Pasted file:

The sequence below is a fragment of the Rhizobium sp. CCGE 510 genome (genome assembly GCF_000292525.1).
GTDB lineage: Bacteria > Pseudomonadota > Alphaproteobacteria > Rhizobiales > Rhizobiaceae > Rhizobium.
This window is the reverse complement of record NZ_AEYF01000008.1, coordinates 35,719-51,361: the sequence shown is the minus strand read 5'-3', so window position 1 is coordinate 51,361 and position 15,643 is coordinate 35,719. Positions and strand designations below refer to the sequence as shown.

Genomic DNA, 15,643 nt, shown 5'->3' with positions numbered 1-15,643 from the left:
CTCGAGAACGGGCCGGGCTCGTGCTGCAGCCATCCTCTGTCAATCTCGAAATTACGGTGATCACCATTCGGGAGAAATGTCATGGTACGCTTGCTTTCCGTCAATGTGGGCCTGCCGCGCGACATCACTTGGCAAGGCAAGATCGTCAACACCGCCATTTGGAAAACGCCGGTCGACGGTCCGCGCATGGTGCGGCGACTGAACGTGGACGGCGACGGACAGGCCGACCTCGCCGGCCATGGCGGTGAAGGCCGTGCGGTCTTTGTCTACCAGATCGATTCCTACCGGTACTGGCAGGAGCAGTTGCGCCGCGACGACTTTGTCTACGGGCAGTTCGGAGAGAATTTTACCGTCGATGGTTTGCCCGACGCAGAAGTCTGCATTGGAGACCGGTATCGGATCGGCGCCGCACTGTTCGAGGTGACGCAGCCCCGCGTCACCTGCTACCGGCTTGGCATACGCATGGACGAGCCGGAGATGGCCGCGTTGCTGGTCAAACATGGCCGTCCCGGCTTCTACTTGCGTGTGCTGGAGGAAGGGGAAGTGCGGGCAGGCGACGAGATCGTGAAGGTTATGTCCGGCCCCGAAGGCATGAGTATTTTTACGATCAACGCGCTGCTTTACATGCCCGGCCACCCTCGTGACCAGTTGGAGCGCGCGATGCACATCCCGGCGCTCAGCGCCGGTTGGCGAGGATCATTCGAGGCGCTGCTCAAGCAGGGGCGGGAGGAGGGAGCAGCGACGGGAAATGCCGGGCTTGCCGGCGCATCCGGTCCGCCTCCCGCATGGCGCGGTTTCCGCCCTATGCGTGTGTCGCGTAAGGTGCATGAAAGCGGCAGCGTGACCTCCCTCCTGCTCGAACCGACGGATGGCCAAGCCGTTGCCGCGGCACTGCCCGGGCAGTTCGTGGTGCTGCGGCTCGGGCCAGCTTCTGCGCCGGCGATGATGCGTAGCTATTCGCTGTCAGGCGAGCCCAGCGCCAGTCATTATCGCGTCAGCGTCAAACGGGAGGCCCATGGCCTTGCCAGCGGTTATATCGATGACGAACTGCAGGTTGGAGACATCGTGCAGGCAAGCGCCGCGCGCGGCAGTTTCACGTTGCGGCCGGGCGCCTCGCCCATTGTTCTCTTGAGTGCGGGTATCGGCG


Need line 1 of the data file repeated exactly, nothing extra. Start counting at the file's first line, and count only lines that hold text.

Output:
The sequence below is a fragment of the Rhizobium sp. CCGE 510 genome (genome assembly GCF_000292525.1).